2011’s Root from National Pigeon Unity saw two main changes.

The band dropped to a duo from a trio and the band’s sound changed into a slightly different presentation of Korean rock. Root’s changes became an improvement from their 2010 Empathy. Slightly strange considering how good the album was, Root’s different sound is easily shown through the use of just a guitar and drum kit.

Somehow the lack of the bass takes nothing away from the music and the arrangements of the songs. The album contains ten songs, most of which flow into one another creating on cohesive theme throughout the entire album.

There is less frenetic tempos and more time spent on making dueling melodies between the two instruments which fragment the beats and melodies in amazing ways.

Each of the songs from the first three songs, “Format #1, #2, #3” all coincide with each other until “Kathera.” That song starts a new set of songs and also starts the highlighting of the drumming on the album.

This is one of the best albums for drum kit enthusiasts (like myself) to listen to because the rhythms of each of the songs have many different parts. How the drumming mixes with the guitar is amazing to listen to how the duo are able to play off each other in what sometimes sounds like a jumble of melody to noise.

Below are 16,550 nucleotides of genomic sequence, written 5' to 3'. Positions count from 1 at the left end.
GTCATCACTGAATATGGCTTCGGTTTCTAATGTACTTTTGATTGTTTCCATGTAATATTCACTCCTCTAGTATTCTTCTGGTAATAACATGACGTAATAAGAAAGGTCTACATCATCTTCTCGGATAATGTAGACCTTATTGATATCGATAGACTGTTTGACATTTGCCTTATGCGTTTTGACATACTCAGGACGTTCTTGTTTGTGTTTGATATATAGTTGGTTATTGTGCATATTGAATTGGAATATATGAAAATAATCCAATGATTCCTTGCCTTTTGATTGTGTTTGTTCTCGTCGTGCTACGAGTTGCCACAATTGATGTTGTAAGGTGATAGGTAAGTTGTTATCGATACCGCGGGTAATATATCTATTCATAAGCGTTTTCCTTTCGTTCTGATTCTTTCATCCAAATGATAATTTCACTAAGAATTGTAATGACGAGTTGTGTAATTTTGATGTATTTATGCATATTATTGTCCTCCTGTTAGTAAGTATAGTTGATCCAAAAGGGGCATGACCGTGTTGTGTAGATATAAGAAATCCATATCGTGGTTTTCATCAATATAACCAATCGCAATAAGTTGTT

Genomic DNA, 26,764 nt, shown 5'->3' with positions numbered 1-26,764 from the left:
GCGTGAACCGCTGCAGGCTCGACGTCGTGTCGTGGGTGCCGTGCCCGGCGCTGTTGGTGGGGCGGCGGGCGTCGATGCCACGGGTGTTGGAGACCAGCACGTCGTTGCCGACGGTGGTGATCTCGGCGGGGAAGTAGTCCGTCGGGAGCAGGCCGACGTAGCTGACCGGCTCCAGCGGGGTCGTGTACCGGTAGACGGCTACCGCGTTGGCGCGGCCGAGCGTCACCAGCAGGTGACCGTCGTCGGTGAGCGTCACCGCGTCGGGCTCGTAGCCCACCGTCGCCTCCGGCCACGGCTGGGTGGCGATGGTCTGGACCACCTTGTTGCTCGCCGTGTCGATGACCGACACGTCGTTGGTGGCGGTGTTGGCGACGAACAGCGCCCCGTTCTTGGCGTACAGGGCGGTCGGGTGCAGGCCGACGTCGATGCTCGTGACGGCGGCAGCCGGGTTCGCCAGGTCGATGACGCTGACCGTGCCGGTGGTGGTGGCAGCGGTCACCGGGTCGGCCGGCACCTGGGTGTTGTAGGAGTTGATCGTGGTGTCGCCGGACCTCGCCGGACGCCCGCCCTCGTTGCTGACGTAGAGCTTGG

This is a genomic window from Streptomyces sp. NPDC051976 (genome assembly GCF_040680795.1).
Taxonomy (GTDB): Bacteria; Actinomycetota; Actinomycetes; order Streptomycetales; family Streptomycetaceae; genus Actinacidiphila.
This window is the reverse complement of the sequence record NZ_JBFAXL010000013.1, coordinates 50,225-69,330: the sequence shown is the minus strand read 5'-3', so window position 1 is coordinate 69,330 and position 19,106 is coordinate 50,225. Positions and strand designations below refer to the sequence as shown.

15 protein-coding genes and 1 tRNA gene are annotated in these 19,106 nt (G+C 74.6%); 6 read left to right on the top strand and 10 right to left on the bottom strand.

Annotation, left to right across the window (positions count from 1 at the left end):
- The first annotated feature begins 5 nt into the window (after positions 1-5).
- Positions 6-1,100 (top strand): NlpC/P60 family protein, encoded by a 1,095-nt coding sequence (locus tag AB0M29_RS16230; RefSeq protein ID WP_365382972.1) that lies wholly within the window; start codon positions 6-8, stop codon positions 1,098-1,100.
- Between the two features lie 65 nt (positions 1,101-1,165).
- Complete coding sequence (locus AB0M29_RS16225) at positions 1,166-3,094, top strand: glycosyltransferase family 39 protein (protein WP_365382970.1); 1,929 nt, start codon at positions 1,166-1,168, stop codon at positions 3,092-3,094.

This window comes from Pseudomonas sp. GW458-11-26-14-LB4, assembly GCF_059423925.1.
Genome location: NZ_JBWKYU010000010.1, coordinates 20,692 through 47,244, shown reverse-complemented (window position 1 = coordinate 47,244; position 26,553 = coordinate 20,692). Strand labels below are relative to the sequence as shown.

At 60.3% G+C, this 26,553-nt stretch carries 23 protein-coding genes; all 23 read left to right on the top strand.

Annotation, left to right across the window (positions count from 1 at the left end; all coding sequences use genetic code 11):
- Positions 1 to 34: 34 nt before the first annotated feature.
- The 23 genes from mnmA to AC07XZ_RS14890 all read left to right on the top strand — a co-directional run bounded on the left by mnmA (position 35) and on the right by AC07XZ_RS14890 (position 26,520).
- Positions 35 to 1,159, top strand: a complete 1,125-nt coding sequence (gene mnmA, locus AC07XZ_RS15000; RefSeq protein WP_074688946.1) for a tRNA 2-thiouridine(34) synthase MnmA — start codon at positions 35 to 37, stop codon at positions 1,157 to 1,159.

Add in the song “Tossing” which I was able to see live featuring main vocals by drummer 박영목 who screamed and played with energy I can’t even produce when playing. Also the song “Breathless” which has 박영목 singing background melodies.

National Pigeon Unity’s Root is an amazing second album. Coming only one year later after Empathy, Root is better in every way. From the energy, the drive, and the songs; it’s hard to find another band who can play as well.

National Pigeon Unity – Facebook

Korean Indie Editor-At-Large The person in the background watching over everything.